With about $80 billion heading into the coffers of the Internal Revenue Service and its adjacent needs, Big Law is beefing up its tax controversy departments with new hires.
“We’re going to have an appropriately resourced IRS and they’ve stated publicly they’re shifting the existing enforcement budget to people making over $400K and corporations and partnerships,” said David Foster, a former Skadden, Arps, Slate, Meagher & Flom partner who made the jump to Kirkland & Ellis earlier this month.
Foster joins attorneys David Blair, David Fischer and Dwight Mersereau, who joined Eversheds Sutherland as partners in its tax practice, as experienced attorneys who have reoriented professionally alongside the IRS.
Notably those concerned about an increase in funding for the IRS are probably not tax lawyers.
Foster and his new Kirkland cohort Richard Husseini both said the agency had been languishing for the last decade. According to one study of Department of the Treasury data, the agency’s enforcement budget declined 24% in the last 10 years, with the overall audit rate dropping almost 60%. Four out of five calls to the agency remain unanswered and 31 million mail correspondences sit in the agency’s backlog.
Add to that an aging workforce and you’ve got a powerful federal agency that was hurting both taxpayers and the attorneys hired on their behalf.
“Even those of us who engage in controversies with the agency for a living prefer a well-resourced IRS to provide adequate services to taxpayers,” Foster said, who spoke to the difficulty of working with the agency in recent years.
But the cash infusion is set to improve customer service, bring in new hires to replace the old ones, and, for better or worse, improve the agency’s enforcement work.
And if the agency’s higher dollar targets stick as they’re expected, firms realize they’ll need skilled professionals to handle the larger tax filings.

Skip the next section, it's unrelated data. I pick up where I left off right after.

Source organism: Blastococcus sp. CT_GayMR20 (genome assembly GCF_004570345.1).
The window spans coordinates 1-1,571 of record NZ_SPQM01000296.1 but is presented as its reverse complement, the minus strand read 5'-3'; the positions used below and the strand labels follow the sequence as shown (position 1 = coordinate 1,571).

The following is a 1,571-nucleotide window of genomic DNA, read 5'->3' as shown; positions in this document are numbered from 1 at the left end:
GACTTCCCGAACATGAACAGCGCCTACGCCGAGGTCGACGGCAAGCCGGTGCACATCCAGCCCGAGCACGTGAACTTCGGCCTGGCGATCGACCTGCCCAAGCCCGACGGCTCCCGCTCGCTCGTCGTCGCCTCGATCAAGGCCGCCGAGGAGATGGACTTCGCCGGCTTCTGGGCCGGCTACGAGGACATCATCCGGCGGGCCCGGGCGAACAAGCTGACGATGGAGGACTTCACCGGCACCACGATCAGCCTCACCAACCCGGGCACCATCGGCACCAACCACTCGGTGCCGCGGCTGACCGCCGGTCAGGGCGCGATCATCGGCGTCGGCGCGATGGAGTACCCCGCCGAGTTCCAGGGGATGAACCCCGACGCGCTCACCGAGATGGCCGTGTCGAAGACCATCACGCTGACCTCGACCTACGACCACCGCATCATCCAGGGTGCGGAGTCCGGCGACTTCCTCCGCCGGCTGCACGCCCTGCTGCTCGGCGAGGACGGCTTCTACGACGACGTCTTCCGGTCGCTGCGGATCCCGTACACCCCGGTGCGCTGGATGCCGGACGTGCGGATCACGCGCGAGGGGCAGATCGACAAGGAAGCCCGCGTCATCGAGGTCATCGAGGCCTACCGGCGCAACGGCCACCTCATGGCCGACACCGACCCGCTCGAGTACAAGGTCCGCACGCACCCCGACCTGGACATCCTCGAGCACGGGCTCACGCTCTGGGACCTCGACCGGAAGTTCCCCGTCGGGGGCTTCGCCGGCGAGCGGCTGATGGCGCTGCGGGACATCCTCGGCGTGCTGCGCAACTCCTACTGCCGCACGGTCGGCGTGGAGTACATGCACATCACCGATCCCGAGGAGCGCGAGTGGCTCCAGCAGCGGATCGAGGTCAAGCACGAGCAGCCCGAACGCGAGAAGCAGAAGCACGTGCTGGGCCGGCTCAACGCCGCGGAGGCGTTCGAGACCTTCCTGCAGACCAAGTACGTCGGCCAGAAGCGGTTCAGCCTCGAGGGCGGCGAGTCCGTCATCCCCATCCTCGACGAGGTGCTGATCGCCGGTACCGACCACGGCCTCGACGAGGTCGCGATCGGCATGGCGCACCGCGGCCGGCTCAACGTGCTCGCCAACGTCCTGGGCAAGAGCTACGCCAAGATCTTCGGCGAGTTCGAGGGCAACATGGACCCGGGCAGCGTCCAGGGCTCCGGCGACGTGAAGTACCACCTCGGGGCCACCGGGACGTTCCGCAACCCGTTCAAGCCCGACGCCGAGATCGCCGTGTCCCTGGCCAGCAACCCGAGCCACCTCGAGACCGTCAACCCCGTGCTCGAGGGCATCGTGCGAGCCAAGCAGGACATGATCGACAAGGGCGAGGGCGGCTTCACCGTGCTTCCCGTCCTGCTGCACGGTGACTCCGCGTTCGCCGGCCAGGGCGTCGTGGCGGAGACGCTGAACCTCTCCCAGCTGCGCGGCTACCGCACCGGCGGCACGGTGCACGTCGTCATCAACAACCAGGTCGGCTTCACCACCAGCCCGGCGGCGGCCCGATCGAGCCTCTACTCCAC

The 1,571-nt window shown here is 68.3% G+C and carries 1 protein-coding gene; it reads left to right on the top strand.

“With higher dollar amounts of tax disputes comes increased complexity,” Foster said. Add to that changes to the tax code in recent years, including new rebate opportunities to support the fight against climate change, and a new hiring wave was all but guaranteed.
“Lawyers play an important role in making sure the tax laws are appropriately understood and there’s a lot of room for advisers to make sure laws are interpreted as intended,” Husseini said.
While the service side of tax preparation might improve, and tax rebates might increase as green rebates come to fruition, Foster said changes also come with new opportunities for litigation. Sweeping bills impacting IRS authority still need guidance and rulemaking, and as that process opens up, complaints are sure to follow.
“Whether the Treasury has fully compiled with the Administrative Procedures Act may be an area that’s ripe for challenge,” he warned.
Other notable hires in the tax space include several promotions at Chamberlain, Hrdlicka, White, Williams & Aughtry in its Atlanta and Houston offices last week. Akin Gump Strauss Hauer & Feld scooped up Choate, Hall & Stewart tax attorneys Tim Becker and Wells Miller in October.